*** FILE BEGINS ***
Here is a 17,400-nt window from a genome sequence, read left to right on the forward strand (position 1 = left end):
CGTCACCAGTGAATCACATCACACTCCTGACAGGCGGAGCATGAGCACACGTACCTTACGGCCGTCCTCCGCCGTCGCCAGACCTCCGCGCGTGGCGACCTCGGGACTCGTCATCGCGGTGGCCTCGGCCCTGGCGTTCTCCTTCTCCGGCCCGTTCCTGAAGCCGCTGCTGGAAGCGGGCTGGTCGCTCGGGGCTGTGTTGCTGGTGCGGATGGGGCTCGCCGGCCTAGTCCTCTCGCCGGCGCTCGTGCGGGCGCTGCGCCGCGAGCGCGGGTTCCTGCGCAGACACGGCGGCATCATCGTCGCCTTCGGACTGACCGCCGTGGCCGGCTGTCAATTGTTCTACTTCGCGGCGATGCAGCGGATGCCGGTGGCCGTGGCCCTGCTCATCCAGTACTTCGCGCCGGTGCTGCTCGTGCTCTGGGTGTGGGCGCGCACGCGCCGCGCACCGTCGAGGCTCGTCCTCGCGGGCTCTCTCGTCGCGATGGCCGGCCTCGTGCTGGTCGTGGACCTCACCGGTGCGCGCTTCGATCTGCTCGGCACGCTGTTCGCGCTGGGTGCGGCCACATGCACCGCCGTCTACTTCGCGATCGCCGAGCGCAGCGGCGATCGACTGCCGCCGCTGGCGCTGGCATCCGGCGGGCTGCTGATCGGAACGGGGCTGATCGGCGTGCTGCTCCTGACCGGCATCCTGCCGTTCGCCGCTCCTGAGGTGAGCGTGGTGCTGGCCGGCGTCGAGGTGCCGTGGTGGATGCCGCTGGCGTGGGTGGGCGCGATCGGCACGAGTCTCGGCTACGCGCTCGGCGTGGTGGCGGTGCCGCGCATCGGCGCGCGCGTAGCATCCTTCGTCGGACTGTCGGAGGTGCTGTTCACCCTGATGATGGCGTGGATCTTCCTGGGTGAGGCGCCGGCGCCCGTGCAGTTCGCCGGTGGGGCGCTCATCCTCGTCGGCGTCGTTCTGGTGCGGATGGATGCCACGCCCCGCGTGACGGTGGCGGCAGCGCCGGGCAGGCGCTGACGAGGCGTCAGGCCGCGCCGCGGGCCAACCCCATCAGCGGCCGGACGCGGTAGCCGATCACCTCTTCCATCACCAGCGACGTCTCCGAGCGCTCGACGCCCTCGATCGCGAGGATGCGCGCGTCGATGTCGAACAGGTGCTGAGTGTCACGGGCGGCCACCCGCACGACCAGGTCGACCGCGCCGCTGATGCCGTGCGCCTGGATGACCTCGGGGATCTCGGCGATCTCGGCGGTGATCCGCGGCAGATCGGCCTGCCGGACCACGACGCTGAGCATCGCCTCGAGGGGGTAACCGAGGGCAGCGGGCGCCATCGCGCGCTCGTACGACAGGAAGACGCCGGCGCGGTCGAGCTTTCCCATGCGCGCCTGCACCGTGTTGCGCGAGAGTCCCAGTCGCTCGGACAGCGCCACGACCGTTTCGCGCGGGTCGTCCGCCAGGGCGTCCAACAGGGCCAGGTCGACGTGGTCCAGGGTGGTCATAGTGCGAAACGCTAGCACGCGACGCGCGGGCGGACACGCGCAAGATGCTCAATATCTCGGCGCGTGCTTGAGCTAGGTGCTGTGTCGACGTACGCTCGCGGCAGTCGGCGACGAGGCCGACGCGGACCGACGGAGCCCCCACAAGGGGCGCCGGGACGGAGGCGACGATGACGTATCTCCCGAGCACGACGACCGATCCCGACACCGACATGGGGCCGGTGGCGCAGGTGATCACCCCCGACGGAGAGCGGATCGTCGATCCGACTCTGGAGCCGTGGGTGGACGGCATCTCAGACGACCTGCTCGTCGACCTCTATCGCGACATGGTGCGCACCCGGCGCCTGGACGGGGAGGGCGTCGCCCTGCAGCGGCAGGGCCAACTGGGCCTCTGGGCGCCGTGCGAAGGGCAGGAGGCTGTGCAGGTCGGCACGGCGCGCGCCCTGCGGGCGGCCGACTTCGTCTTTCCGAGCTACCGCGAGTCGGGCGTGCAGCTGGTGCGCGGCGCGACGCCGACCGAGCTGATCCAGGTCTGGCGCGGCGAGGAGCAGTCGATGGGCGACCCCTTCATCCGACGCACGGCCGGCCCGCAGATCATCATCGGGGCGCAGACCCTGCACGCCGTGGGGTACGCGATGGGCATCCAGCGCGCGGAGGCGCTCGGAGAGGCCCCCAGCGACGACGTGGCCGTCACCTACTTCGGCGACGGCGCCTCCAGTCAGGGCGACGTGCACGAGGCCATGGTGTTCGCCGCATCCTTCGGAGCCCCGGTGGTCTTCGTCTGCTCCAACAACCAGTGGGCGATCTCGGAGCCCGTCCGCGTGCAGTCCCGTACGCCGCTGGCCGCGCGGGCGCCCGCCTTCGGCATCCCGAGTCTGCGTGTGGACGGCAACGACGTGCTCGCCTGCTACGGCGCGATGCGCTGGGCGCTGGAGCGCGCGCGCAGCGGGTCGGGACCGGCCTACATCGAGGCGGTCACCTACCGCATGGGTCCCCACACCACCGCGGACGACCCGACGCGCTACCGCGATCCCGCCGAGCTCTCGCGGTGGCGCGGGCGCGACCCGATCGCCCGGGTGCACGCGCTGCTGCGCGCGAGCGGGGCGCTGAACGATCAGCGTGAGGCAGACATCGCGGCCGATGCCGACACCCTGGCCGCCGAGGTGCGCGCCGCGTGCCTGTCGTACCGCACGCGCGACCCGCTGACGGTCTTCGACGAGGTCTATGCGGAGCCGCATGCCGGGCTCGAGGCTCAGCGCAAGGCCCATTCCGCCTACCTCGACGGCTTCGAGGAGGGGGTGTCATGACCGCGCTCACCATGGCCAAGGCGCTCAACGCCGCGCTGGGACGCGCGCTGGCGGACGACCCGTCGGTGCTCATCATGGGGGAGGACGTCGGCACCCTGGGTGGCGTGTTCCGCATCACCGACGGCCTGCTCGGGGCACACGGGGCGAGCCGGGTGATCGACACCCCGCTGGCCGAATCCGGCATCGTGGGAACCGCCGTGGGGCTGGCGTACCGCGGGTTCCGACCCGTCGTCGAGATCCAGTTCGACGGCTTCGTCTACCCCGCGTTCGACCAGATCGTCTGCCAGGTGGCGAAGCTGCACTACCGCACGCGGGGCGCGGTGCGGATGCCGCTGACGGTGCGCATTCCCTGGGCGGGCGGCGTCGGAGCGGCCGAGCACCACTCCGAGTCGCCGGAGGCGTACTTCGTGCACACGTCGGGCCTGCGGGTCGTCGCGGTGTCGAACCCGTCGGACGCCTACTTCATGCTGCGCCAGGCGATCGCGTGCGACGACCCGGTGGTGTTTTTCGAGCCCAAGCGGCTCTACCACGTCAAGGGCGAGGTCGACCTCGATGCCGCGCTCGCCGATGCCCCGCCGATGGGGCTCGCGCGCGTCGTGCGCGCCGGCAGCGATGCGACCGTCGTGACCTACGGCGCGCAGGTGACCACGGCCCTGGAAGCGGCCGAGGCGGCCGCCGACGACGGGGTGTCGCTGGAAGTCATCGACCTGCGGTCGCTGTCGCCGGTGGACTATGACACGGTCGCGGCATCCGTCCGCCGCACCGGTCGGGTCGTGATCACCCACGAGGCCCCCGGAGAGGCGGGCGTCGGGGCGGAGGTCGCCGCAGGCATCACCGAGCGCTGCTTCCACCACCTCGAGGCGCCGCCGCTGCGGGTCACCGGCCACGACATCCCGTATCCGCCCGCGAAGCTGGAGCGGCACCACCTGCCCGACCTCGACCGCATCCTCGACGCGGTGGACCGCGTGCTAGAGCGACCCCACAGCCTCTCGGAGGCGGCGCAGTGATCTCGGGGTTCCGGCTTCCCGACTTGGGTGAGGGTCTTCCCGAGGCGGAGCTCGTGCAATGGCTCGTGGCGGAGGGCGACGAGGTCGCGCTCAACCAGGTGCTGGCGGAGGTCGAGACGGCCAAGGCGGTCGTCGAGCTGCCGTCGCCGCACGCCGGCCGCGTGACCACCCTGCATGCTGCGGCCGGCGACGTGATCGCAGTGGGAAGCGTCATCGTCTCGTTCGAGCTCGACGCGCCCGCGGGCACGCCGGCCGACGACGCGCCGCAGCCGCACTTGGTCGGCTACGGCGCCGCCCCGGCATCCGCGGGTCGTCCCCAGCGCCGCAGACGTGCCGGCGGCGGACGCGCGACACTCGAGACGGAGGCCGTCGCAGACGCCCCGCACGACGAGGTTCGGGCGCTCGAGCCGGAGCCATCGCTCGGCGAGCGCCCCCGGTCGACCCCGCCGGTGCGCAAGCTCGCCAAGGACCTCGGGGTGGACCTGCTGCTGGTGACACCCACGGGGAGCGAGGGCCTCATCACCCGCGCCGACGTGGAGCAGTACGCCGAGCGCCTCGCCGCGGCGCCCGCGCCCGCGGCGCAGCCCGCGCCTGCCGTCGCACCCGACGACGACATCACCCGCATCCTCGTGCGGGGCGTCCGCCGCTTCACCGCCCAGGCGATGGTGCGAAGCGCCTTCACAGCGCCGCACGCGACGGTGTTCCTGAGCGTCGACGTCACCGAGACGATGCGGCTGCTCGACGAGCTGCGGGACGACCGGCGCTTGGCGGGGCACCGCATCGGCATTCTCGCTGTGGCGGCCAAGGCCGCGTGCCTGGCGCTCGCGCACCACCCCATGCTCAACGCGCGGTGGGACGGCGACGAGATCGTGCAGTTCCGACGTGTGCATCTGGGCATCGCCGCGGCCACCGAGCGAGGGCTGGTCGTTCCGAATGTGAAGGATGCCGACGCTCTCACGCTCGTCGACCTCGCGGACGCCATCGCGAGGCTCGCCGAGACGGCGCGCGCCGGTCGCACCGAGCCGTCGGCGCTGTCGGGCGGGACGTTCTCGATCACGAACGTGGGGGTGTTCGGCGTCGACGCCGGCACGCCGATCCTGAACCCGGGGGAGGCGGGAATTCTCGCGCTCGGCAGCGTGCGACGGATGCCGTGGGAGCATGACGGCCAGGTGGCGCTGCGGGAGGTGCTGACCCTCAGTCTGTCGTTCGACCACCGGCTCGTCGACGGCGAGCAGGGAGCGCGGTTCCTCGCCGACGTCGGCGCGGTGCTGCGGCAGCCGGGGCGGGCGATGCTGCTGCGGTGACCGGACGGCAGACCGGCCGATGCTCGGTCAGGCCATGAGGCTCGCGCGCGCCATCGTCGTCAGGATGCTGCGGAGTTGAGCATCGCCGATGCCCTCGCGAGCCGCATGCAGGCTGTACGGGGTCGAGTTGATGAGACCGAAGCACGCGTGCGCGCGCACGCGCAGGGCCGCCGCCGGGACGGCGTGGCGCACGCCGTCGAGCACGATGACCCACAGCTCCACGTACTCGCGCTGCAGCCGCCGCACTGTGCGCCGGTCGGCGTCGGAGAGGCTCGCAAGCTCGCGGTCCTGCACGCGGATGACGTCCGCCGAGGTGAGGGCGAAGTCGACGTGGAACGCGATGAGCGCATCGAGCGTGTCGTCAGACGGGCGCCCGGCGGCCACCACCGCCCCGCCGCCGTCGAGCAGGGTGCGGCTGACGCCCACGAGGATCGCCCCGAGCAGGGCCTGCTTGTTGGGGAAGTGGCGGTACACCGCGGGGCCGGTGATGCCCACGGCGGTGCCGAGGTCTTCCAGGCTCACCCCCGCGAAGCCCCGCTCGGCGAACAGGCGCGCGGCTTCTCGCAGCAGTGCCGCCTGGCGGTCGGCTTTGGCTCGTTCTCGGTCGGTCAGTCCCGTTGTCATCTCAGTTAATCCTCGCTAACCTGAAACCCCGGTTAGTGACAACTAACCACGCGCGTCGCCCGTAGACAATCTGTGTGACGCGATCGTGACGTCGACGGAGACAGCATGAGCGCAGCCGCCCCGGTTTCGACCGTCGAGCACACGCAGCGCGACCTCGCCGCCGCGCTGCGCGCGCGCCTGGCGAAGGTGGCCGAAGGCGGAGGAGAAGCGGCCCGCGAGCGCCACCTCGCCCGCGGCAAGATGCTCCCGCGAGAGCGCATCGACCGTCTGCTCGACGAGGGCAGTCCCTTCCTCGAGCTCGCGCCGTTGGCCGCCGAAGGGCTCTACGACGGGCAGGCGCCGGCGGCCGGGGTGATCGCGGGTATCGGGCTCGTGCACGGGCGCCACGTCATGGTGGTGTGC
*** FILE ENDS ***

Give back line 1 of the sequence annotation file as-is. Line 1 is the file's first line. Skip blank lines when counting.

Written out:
Here is a 17,400-nt window from a genome sequence, read left to right on the forward strand (position 1 = left end):